Our legislation will apply these lessons by moving us toward proactive flood prevention and mitigation. By ending FEMA’s reliance on antiquated flood maps and encouraging the use of cutting-edge technologies, we can create more-accurate nationwide flood-hazard mapping. These changes would improve the NFIP’s long-term solvency while better protecting our communities, local economies and the environment.

To pay for these critical investments, we propose three key reforms: a temporary freeze on interest on the NFIP debt; elimination of agency waste, mismanagement and contractor profiteering; and increasing NFIP enrollment.

The NFIP has paid the federal government $4 billion in interest over the last decade, payments that swallow more than 10% of all premiums. Beyond the folly of the federal government charging itself interest, these dollars would be better spent on premium affordability and cost-effective community flood prevention. Temporarily freezing interest on the debt would not forgive what is owed, but it would free up policyholder-contributed dollars for necessary investments in state-of-the-art flood mapping and property mitigation.

At the same time, our bill will generate savings by eliminating waste in FEMA’s Write Your Own program. Currently, private insurers selling NFIP policies pocket at least 31 cents of every premium dollar while bearing no financial risk. Our plan will cap compensation to private insurance companies, putting affordable premiums over runaway industry profits.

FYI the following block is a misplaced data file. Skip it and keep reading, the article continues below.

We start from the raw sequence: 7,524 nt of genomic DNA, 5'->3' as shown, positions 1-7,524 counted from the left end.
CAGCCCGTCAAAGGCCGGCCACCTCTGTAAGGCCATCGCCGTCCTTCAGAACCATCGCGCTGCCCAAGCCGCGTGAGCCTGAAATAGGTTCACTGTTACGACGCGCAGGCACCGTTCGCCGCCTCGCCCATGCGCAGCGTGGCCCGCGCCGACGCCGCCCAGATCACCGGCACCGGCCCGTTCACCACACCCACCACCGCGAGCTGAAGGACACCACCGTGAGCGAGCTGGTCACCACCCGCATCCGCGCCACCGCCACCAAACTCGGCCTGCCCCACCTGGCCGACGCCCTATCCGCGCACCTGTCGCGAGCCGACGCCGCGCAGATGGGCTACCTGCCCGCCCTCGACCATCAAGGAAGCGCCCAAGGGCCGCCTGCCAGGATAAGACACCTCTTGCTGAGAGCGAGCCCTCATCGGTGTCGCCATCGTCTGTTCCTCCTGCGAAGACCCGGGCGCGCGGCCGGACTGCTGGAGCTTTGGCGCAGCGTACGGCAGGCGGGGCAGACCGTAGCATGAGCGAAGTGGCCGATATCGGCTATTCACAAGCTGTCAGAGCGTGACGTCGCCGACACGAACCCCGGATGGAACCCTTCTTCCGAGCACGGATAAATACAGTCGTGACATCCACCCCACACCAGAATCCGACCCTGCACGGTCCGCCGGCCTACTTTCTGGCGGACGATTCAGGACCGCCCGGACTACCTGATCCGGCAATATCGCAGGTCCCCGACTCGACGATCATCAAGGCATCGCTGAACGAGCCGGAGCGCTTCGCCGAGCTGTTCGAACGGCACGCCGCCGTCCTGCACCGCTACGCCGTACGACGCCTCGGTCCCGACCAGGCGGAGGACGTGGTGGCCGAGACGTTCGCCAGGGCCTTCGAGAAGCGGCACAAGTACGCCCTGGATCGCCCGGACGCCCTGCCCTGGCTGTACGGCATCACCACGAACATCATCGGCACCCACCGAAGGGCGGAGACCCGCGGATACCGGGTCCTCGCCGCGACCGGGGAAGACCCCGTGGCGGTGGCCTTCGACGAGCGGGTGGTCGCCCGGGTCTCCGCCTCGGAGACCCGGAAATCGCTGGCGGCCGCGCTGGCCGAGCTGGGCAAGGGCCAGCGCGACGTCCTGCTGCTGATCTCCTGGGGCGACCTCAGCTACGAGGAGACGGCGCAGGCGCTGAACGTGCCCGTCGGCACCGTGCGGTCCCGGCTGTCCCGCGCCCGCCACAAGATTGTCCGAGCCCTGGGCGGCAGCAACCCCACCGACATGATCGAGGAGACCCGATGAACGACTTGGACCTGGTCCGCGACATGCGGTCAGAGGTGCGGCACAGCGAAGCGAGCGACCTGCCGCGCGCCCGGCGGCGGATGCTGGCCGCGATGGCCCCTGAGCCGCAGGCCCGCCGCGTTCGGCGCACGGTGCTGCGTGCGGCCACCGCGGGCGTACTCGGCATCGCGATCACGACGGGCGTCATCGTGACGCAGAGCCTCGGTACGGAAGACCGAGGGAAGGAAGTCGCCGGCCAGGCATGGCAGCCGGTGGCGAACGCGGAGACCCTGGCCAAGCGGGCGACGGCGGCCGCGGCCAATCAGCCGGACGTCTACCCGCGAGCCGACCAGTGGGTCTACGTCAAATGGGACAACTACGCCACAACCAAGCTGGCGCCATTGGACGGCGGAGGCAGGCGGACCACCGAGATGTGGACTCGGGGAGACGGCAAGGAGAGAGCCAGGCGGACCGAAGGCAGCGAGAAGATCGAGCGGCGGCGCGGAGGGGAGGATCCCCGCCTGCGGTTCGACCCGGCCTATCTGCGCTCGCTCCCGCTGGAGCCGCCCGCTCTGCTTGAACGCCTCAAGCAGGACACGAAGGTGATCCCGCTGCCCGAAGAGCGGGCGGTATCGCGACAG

Finally, our legislation will put people first. In the aftermath of severe floods, coastal and inland communities across our country have learned that the deck is often stacked against policyholders. In recent years, FEMA and its contractors have spent millions of dollars fighting property owners with legitimate claims. The current system has given rise to a cottage industry of entities that profit by needlessly prolonging costly court disputes over flood claims. Most flood victims cannot afford protracted legal battles, but these entities faced no limit to the time they can spend in court on the taxpayers’ dime. To correct this unseemly situation, our plan will give the federal government the tools it needs to remove bad actors and better defend itself in court.

We cannot control the disasters nature sends our way. But we can control how we prepare for and respond to such events. Americans deserve a National Flood Insurance Program that is sustainable for taxpayers, affordable for homeowners, and accountable to everyone. Affordable flood insurance, when accompanied by effective flood prevention and mitigation tools, helps to achieve this vital mission. In an era of severe flooding, our legislation will better protect our communities and put our National Flood Insurance Program on a more sustainable, affordable and accountable path.